Locusts have afflicted humanity throughout history, with devastating consequences. It’s no surprise that locusts are one of the 10 plagues in the biblical book Exodus. These insects are species of grasshoppers that can swarm in the millions and wipe out fields of crops in the blink of an eye.
The Global Locust Initiative, an Arizona State University program aiming to study and manage locust outbreaks, recently won a half-million-dollar grant from the Office of U.S. Foreign Disaster Assistance (a part of the U.S. Agency for International Development). This is the first time an ASU program has been awarded an OFDA grant, according to research advancement manager Ann Marie Hess, whose dedication to this partnership and work as a research advancement manager, alongside program manager Ariel Rivers, was critical to landing the grant.
With this funding, the Global Locust Initiative team — directed by senior sustainability scientist Arianne Cease (pictured left) — will test whether soil amendments to millet fields in Kaffrine, Senegal, decrease locust outbreaks, improve millet yields and increase farmer livelihoods.
Cease’s research over the past 10 years has linked the nutrient content of plants to locust population dynamics. Unlike most herbivores, locusts prefer the “donut diet” of low-nitrogen, low-protein, high-carbohydrate plants, which often result from overuse of the landscape.
This project in Senegal will be “the first pilot study to use soil amendments as a tool to see if they can help keep locust numbers low across a broad area,” Cease said. The initiative chose Kaffrine as a pilot region for a few reasons: It’s a hotbed for the Senegalese locust, and the team already has experience and connections in the region due to Cease’s time there in the Peace Corps and earlier Global Locust Initiative research funded by the National Science Foundation.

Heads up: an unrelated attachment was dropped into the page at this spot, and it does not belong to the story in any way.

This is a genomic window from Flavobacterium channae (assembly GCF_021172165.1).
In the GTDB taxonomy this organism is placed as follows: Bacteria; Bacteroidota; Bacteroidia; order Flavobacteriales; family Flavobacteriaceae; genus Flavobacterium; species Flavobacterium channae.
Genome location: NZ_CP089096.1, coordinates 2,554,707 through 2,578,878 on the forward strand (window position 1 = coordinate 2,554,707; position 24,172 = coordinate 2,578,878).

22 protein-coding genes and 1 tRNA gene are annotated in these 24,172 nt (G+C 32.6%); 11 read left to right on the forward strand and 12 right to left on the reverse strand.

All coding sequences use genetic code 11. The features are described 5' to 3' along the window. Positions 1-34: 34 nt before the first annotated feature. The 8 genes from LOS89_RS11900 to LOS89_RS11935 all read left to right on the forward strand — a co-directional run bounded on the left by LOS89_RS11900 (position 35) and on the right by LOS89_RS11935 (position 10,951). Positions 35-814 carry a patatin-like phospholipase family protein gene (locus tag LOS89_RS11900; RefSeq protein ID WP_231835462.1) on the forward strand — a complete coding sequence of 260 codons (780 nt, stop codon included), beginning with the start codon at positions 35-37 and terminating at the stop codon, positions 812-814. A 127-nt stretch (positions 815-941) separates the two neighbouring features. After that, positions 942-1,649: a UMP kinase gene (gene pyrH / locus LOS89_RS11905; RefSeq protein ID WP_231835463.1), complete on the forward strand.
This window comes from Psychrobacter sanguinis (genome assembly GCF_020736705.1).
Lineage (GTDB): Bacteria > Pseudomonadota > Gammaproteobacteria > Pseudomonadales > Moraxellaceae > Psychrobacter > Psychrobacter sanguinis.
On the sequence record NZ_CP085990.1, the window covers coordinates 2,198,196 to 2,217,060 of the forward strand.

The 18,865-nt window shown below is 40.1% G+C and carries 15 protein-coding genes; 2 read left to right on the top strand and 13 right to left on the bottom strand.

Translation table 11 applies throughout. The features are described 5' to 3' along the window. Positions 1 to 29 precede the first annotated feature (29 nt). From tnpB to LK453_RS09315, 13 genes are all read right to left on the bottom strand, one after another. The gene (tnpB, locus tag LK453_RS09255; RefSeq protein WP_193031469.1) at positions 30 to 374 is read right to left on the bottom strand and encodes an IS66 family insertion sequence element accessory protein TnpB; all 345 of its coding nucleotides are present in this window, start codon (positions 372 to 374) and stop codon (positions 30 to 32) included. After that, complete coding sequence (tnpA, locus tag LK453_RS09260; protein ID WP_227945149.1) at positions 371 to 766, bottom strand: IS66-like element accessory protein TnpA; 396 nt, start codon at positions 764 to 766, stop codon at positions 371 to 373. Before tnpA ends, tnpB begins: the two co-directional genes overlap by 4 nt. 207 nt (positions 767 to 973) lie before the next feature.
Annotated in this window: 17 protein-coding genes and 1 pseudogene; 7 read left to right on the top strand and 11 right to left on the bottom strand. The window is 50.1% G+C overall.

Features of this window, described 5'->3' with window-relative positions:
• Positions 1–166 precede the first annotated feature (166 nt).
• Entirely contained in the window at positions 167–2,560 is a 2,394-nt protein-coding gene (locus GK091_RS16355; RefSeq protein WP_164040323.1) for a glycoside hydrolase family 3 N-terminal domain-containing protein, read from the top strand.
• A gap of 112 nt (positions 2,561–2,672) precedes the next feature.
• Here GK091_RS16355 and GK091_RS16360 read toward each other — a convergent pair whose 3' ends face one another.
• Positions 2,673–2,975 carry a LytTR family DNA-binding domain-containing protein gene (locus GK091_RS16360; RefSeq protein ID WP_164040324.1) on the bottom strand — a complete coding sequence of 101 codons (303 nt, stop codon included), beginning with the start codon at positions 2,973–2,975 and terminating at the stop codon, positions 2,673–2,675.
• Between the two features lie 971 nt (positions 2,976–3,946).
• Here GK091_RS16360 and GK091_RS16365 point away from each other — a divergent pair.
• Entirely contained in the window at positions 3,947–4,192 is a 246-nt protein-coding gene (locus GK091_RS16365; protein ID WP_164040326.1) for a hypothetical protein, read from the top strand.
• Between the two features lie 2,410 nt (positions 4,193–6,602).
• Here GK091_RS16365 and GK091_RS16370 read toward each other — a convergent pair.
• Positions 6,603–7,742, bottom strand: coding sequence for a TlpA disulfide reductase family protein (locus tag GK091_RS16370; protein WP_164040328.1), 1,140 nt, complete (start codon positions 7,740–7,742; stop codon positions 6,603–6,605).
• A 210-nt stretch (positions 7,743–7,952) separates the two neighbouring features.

Cease Lab postdoctoral researcher Marion Le Gall has spent the past two summers studying the Senegalese locust in the Kaffrine region. Her research has shown that this species prefers control (low-protein, high-carbohydrate) millet over nitrogen-fertilized millet, and has a lower survival rate and lays smaller eggs when eating fertilized millet. Additional work by School of Sustainability Master of Science student Mira Word, now an alumna, found a negative correlation between locusts and nitrogen in soil and plants, and that soil improvement practices may help keep locusts at bay.
To test these principles on a larger scale, the USAID study will be conducted for a year starting in March 2019 and the Global Locust Initiative will work with local Kaffrine partners, 40 farmers in five villages, and other on-the-ground teams such as women’s groups. To facilitate communications and activities, a community outreach specialist was recently hired. ASU students and a postdoctoral researcher from McGill University will also be assisting in the field.
Testing on-the-ground solutions